What is newly revealed and should be most apparent in Homecoming is Beyoncé’s obvious and intentional dedication to bringing blackness and black culture into white spaces. Her fame has granted her access to many a rarefied white enclave, and with that access she has lifted as she climbed, making her presence known and setting up shop with other black creatives in ways that demonstrate they have not only always belonged, but that the space is theirs now; changed by their presence and better for it. The 2018 release of The Carters “Apes**t” music video, filmed in the Louvre in Paris, was a continuation of the project that began at Coachella: black voices, black bodies, and black art will invade white spaces, dismiss them, trample over them, and leave them forever changed, elevated to heights that will never be reached again without the collective energy of their combined talents.

But what Homecoming reveals, too, is that Beyoncé is intimately familiar with her limits. In backstage interludes exploring the lead-up to the festival, she talks at length about her difficult pregnancy, her struggle to get back in shape and regain her stamina, and her knowledge that her team is large but integral to her own success. She talks about handpicking her dancers and musicians, working to arrange the massive show with her music supervisor, and having a hand in every aspect of the show’s production and costume design. Her team is sprawling, but without them, the spectacle of Beyoncé is still just one woman with a husband and children who wants to go home to see them at the end of the day. Beyoncé has a deep appreciation for the community she needed to build in order to realize her vision.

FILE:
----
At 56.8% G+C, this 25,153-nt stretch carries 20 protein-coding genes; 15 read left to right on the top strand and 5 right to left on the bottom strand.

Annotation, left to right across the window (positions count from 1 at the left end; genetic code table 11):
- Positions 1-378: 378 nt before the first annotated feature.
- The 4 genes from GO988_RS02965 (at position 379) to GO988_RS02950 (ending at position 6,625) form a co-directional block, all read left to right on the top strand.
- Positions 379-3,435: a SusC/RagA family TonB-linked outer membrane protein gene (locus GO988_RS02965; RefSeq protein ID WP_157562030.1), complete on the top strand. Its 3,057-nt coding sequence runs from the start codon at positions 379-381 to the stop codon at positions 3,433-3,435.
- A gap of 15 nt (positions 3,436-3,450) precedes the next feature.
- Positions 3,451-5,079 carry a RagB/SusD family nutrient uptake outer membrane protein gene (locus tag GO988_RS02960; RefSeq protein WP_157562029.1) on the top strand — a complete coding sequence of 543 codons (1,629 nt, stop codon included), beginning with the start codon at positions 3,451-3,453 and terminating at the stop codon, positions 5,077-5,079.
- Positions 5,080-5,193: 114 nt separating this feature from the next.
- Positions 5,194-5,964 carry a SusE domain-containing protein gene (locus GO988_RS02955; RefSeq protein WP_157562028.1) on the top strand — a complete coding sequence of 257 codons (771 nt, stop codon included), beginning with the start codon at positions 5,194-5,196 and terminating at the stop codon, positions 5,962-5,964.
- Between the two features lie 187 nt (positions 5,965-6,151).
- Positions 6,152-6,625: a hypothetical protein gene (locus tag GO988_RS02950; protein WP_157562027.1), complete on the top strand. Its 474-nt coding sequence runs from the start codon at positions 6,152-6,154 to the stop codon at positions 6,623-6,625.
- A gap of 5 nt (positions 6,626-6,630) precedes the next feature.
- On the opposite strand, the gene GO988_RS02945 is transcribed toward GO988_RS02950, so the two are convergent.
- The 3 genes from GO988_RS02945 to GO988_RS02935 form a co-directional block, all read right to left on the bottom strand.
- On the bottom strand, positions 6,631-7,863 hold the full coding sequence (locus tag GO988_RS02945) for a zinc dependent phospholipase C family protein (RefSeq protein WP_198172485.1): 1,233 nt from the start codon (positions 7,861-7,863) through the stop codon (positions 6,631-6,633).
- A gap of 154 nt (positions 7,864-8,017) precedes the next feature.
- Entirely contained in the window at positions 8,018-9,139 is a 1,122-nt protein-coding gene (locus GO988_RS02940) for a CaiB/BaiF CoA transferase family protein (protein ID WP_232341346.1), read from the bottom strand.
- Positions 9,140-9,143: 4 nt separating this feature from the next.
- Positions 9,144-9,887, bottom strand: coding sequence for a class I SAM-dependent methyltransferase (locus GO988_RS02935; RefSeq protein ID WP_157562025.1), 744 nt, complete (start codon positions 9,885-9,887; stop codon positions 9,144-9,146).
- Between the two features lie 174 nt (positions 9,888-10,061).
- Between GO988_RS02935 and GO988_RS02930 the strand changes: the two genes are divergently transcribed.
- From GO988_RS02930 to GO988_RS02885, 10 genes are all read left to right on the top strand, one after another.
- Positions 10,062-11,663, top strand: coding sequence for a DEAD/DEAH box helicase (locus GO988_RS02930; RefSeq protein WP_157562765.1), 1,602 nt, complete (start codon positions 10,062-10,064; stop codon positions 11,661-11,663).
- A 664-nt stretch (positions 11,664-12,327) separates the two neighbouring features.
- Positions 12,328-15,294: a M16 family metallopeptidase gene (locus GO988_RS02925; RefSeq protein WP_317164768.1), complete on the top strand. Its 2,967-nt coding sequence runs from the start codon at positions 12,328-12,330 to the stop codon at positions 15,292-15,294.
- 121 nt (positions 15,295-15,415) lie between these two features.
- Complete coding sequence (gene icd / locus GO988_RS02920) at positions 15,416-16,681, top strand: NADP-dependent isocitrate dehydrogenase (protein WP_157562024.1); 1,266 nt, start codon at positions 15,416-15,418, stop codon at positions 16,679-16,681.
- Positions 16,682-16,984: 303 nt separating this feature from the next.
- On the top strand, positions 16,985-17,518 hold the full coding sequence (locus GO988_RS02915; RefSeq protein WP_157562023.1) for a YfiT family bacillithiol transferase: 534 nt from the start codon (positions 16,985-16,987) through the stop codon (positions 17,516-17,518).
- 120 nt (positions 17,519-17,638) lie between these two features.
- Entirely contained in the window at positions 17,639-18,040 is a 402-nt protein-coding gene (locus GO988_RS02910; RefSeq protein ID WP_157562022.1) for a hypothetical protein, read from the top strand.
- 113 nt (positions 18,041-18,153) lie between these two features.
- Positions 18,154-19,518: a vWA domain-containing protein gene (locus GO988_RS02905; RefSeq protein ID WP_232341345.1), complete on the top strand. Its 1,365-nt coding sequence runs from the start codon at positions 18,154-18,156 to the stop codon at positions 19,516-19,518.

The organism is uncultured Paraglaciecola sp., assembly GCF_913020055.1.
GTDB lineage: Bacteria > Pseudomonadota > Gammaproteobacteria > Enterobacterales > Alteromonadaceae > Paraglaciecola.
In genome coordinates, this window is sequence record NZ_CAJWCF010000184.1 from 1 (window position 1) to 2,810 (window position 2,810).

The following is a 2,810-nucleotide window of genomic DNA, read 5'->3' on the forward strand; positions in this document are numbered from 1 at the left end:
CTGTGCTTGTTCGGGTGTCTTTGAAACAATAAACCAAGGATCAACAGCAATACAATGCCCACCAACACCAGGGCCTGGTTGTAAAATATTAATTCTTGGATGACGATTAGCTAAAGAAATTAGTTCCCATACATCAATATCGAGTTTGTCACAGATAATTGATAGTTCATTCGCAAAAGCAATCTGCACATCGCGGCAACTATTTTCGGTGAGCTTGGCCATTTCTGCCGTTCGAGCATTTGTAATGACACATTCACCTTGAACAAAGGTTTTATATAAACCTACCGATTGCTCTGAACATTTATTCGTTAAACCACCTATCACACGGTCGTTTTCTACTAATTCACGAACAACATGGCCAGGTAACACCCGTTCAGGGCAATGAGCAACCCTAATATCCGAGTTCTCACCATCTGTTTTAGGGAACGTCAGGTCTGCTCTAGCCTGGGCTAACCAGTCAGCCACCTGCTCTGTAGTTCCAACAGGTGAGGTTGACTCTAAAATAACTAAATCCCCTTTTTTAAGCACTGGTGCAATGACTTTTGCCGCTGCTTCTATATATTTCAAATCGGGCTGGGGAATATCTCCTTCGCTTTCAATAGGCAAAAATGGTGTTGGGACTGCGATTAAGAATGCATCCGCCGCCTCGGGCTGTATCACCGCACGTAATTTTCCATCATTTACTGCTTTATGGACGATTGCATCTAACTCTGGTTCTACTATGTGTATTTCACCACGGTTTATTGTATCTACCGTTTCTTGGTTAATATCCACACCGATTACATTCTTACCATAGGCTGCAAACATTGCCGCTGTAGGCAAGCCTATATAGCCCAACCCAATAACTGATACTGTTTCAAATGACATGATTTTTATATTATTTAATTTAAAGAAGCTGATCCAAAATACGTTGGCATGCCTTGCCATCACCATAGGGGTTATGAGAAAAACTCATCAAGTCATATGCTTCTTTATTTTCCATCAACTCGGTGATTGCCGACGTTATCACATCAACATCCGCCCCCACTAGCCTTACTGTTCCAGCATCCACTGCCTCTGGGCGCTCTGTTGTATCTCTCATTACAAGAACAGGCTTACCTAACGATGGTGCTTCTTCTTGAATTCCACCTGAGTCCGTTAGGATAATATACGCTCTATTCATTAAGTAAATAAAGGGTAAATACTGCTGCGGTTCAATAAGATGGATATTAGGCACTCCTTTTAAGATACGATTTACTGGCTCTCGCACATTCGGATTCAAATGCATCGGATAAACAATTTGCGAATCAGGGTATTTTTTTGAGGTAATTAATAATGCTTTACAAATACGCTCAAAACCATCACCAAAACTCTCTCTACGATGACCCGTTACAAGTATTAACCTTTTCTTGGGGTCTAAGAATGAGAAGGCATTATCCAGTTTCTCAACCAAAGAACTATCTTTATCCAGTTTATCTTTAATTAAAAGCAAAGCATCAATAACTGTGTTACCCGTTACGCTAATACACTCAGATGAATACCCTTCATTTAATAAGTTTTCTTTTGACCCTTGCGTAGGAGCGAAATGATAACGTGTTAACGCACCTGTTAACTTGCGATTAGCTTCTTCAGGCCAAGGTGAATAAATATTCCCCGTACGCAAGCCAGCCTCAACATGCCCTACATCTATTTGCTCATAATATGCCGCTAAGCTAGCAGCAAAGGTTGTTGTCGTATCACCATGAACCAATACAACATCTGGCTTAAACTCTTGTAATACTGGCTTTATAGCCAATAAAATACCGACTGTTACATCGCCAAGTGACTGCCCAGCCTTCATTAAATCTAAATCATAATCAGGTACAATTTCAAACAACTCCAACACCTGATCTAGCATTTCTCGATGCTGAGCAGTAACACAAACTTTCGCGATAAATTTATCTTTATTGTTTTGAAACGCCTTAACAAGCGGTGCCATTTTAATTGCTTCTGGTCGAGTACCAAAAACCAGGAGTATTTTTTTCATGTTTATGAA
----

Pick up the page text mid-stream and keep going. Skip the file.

Significantly, Beyoncé’s “team” also includes the black feminists, scholars and thinkers who came before her. From her public embrace of feminism with a citation of African feminist Chimamanda Ngozi Adichie upon the release of her 2013 self-titled album to framing her 2016 follow-up Lemonade with the poetry of Warsan Shire, Beyoncé has made a habit of centering black women in her art, and the trend continues with Homecoming. Bookending this phase of her career with black feminists like Audre Lorde and Maya Angelou feels like a significant aspect of the cementing of her legacy. She is visible and she is famous, but she became the woman she is because of the women who came before her, who have been too often erased or ignored. Beyoncé builds on the work of these women, but is also in conversation with it through the way she practices that art. She is always ensuring that her impact cannot be erased with the passing of time, while reaching back to make sure these women are not papered over, either. If you love Beyoncé, you must love them, too, she seems to be saying. They are how she became herself.

Homecoming shows how Beyoncé used Coachella to effectively closed the door on this phase of her career while commemorating everything she has achieved thus far; sealing it in amber for generations after her to access, but also primarily for her children. An era that began with her self-titled album ends here with the concurrently released live album, the pinnacle of her decades-long career, and the truest testament of her visionary abilities. With these projects, she demonstrates her peerlessness while elevating those who are coming up behind her. When all is said and done, Homecoming is myth-making in action.

Cate Young (@battymamzelle): smugsexual, thundercunt hagbeast.